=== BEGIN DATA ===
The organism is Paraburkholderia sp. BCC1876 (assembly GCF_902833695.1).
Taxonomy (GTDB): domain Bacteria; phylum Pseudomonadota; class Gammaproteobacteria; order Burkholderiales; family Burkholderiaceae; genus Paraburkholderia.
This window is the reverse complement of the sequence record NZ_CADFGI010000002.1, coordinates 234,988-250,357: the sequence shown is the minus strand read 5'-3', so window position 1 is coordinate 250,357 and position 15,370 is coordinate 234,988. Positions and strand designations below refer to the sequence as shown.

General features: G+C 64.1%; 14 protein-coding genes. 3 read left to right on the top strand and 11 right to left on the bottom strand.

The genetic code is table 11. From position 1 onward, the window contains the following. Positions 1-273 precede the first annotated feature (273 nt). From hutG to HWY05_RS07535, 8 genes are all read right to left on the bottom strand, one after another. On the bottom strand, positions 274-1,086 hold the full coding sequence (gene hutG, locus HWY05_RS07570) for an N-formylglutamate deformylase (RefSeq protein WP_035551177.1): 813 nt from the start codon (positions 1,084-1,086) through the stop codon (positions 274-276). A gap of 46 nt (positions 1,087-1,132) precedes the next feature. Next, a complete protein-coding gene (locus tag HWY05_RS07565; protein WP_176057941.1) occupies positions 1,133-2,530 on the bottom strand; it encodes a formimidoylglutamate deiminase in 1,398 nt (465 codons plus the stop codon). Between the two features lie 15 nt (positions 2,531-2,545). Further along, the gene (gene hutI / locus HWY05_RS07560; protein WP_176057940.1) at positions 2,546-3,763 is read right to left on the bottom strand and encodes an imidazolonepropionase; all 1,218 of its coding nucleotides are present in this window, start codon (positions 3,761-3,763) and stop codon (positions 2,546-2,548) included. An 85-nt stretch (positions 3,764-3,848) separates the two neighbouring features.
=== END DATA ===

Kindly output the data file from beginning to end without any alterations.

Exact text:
The organism is Paraburkholderia sp. BCC1876 (assembly GCF_902833695.1).
Taxonomy (GTDB): domain Bacteria; phylum Pseudomonadota; class Gammaproteobacteria; order Burkholderiales; family Burkholderiaceae; genus Paraburkholderia.
This window is the reverse complement of the sequence record NZ_CADFGI010000002.1, coordinates 234,988-250,357: the sequence shown is the minus strand read 5'-3', so window position 1 is coordinate 250,357 and position 15,370 is coordinate 234,988. Positions and strand designations below refer to the sequence as shown.

General features: G+C 64.1%; 14 protein-coding genes. 3 read left to right on the top strand and 11 right to left on the bottom strand.

The genetic code is table 11. From position 1 onward, the window contains the following. Positions 1-273 precede the first annotated feature (273 nt). From hutG to HWY05_RS07535, 8 genes are all read right to left on the bottom strand, one after another. On the bottom strand, positions 274-1,086 hold the full coding sequence (gene hutG, locus HWY05_RS07570) for an N-formylglutamate deformylase (RefSeq protein WP_035551177.1): 813 nt from the start codon (positions 1,084-1,086) through the stop codon (positions 274-276). A gap of 46 nt (positions 1,087-1,132) precedes the next feature. Next, a complete protein-coding gene (locus tag HWY05_RS07565; protein WP_176057941.1) occupies positions 1,133-2,530 on the bottom strand; it encodes a formimidoylglutamate deiminase in 1,398 nt (465 codons plus the stop codon). Between the two features lie 15 nt (positions 2,531-2,545). Further along, the gene (gene hutI / locus HWY05_RS07560; protein WP_176057940.1) at positions 2,546-3,763 is read right to left on the bottom strand and encodes an imidazolonepropionase; all 1,218 of its coding nucleotides are present in this window, start codon (positions 3,761-3,763) and stop codon (positions 2,546-2,548) included. An 85-nt stretch (positions 3,764-3,848) separates the two neighbouring features.